• 38 percent of teens receive texts 30 to 50 times an hour by their boy/girlfriend inquiring about what they are doing.
  • 78 percent of parents are unaware their teen feels afraid in their dating relationship.
  • 87 percent of parents are unaware their teen has been asked to have sex via their cellphone.
  • 82 percent of parents are unaware of cellphone use through the night.

Current statistics indicate that:

  • 1 in 5 young women will be a victim of sexual assault in college.
  • 1 in 4 girls and 1 in 7 guys will be in a physically violent relationship.
  • The vast majority (85 percent) of teen violence is not physical at all. Rather, it is emotional and verbal abuse.
  • 1.5 million high school students experience physical abuse from a dating partner.
  • Gender is not a qualifier.

Teen Dating Abuse: “This is a huge epidemic,” asserts Murray.

“The reason I use the word ‘epidemic’ is because if we had a disease in this country that affected 85 percent of teens we would consider it an epidemic. This is a huge problem that we can’t overlook.

“When I speak to teens I tell them, ‘If you are ever in a relationship where you feel frightened, scared to tell the truth, scared of making them angry, scared not to keep your cellphone on all night, or you spend a lot of time crying about your relationship, you are in an abusive relationship,’” Murray says.

“It is important to remember that teens have limited life experience and perspective. Their perspective is shaped by music, video games and the Kardashians. When we tell them it is not normal to be afraid or to not answer your cell at all hours of the day and night, they are shocked.”

A typical 14-year-old has no idea that a relationship is abusive when one person makes the rules, constantly changes the rules but doesn’t follow them and causes the other person in the relationship to be afraid of breaking the rules. Murray believes adults everywhere have a responsibility to educate young people about what healthy relationships look like and how to protect themselves from abusive ones.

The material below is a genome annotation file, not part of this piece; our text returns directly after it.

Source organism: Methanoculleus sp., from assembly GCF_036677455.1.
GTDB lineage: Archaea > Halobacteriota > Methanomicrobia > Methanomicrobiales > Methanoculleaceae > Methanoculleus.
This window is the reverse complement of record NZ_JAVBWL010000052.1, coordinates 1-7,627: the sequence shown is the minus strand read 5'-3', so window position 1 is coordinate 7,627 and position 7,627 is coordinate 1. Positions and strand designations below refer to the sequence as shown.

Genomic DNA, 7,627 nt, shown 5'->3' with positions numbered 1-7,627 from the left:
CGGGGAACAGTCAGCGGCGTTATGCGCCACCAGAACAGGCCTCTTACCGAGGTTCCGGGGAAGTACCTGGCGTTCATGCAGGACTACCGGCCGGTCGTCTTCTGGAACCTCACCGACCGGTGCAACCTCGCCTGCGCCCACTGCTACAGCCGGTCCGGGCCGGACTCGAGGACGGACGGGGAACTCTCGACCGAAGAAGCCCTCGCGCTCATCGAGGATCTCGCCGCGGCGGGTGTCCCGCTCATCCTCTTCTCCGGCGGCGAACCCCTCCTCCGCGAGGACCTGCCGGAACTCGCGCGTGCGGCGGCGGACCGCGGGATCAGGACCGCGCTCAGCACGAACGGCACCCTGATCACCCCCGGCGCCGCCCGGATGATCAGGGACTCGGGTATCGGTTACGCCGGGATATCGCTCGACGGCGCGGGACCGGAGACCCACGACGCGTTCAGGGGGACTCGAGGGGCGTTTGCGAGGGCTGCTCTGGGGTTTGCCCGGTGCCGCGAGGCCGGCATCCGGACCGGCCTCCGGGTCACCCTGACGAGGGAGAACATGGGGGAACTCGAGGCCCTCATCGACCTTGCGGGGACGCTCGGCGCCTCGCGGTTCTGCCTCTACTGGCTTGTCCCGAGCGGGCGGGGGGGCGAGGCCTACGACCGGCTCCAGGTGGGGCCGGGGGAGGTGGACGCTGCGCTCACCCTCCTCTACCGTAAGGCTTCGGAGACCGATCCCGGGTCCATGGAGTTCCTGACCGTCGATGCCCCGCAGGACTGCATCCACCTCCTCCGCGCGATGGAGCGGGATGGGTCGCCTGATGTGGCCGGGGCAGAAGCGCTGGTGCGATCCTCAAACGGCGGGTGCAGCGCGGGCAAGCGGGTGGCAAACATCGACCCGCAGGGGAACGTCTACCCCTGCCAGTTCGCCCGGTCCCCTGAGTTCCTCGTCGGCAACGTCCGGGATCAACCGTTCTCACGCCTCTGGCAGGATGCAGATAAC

“Education is the key,” Murray says. “In addition to teaching teens, parents need to educate themselves about the signs and symptoms of abusive relationships.”

Your Teen Might Be in an Abusive Relationship IF:

  • He/she becomes physically agitated, nervous or unreasonably upset about giving up their cellphone at night.
  • He/she is always tired and seems like they don’t rest because of nighttime texting.
  • The person he/she is dating seems to try and isolate them from friends, family and their typical activities.
  • They cry frequently, seem nervous and have trouble making decisions.
  • They are constantly “reporting in” to their boy/girlfriend.

What Can You Do?

“I tell teens, love is a behavior,” Murray says. “Teens are feeling, feeling, feeling to the 10th power. Everything is big and dramatic. You can tell yourself that your feelings are anything. Then you get them to just look at behavior. Things like: He cheats on you. Is that loving behavior? She lies to you. Is that loving behavior? You’re losing sleep. Is that loving behavior?

“It gives them the opportunity to open up boxes in their head. It’s a new way of looking at their relationship that focuses on behavior. This is really important. This is the only way we can talk with them. Essentially, we are backing them into a corner where their only out is logic. Then, I tell them there are three things you have control over: your thoughts, your actions and your reactions. And hoping things will be different is not a strategy.”

Although most parents probably don’t think this could happen to their child, ignorance can be very dangerous. Despite the tension it may cause, conversations on this topic are critical. Make sure they understand what healthy and unhealthy behavior looks like in a relationship, because teen dating abuse has the potential to impact them long into adulthood.